Since 1992, IOM has supported the design and implementation of some of the largest Disarmament Demobilisation and Reintegration (DDR) operations in the world. These operations have assisted thousands of former combatants and their dependents to return to normal civilian life after many years of conflict and as such, have contributed to national and regional reconciliation and stabilization, preventing further negative migration.
DDR operations are complex and are often characterised by continuing security risks, weak or absent public administration and protracted discussions over issues not sufficiently explained in peace negotiations or agreements.
DDR operations comprise many inter-related tasks, which include political, military, humanitarian, security and socio-economic activities. Experience has shown that neglecting one of these components can quickly lead to the failure of an entire process.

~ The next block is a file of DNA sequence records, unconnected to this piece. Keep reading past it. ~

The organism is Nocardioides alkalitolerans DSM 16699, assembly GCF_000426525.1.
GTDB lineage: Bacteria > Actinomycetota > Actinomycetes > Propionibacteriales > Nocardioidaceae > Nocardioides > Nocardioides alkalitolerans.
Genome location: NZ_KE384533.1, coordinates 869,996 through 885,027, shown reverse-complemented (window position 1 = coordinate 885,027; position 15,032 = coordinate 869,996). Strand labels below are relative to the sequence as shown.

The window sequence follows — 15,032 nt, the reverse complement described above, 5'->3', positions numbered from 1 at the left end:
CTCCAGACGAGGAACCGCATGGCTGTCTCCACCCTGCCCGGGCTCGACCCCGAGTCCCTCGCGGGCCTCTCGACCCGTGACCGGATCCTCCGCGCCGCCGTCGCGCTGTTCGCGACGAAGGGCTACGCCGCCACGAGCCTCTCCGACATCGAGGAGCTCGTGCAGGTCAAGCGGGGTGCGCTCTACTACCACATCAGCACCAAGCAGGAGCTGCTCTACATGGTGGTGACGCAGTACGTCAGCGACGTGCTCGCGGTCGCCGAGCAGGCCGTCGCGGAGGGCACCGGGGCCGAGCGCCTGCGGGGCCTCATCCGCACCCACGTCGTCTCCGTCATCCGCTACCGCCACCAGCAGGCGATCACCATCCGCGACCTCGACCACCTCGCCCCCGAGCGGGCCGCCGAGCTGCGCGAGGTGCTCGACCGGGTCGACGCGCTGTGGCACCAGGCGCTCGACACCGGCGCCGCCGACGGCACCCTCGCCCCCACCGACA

During protracted conflicts, most former combatants may have spent more than ten years in the military and often have no immediate marketable skills and little or no training other than using a gun and fighting. Often blamed for the excesses of war and unable to find alternative employment, they can easily become marginalised and disgruntled. If left unchecked, security conditions can very quickly deteriorate and may end up serving as the catalyst for a return to armed conflict. Thus, their reintegration within the host community is a key component for community stabilization and prevention of forced displacement after peace agreements. IOM's view on social protection is through an operational perspective and focuses on the return and reintegration phases whilst mitigating the factors that cause tension and displacement.